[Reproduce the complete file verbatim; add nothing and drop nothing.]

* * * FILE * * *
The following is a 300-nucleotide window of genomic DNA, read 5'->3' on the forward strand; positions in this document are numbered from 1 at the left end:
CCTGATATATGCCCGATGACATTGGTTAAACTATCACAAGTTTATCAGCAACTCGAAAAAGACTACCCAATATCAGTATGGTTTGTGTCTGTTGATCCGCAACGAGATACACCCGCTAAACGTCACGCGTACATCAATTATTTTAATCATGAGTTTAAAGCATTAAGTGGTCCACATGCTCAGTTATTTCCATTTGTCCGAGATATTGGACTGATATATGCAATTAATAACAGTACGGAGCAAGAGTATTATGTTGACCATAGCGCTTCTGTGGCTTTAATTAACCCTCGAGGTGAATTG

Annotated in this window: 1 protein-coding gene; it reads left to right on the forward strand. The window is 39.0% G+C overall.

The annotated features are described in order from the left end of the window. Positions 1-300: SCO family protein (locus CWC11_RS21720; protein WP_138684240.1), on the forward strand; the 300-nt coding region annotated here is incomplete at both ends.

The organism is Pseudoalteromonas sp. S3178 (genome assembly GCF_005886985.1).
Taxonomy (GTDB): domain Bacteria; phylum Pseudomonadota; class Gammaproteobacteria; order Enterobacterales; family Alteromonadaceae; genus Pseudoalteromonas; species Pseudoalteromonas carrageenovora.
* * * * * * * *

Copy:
The following is a 300-nucleotide window of genomic DNA, read 5'->3' on the forward strand; positions in this document are numbered from 1 at the left end:
CCTGATATATGCCCGATGACATTGGTTAAACTATCACAAGTTTATCAGCAACTCGAAAAAGACTACCCAATATCAGTATGGTTTGTGTCTGTTGATCCGCAACGAGATACACCCGCTAAACGTCACGCGTACATCAATTATTTTAATCATGAGTTTAAAGCATTAAGTGGTCCACATGCTCAGTTATTTCCATTTGTCCGAGATATTGGACTGATATATGCAATTAATAACAGTACGGAGCAAGAGTATTATGTTGACCATAGCGCTTCTGTGGCTTTAATTAACCCTCGAGGTGAATTG

Annotated in this window: 1 protein-coding gene; it reads left to right on the forward strand. The window is 39.0% G+C overall.

The annotated features are described in order from the left end of the window. Positions 1-300: SCO family protein (locus CWC11_RS21720; protein WP_138684240.1), on the forward strand; the 300-nt coding region annotated here is incomplete at both ends.

The organism is Pseudoalteromonas sp. S3178 (genome assembly GCF_005886985.1).
Taxonomy (GTDB): domain Bacteria; phylum Pseudomonadota; class Gammaproteobacteria; order Enterobacterales; family Alteromonadaceae; genus Pseudoalteromonas; species Pseudoalteromonas carrageenovora.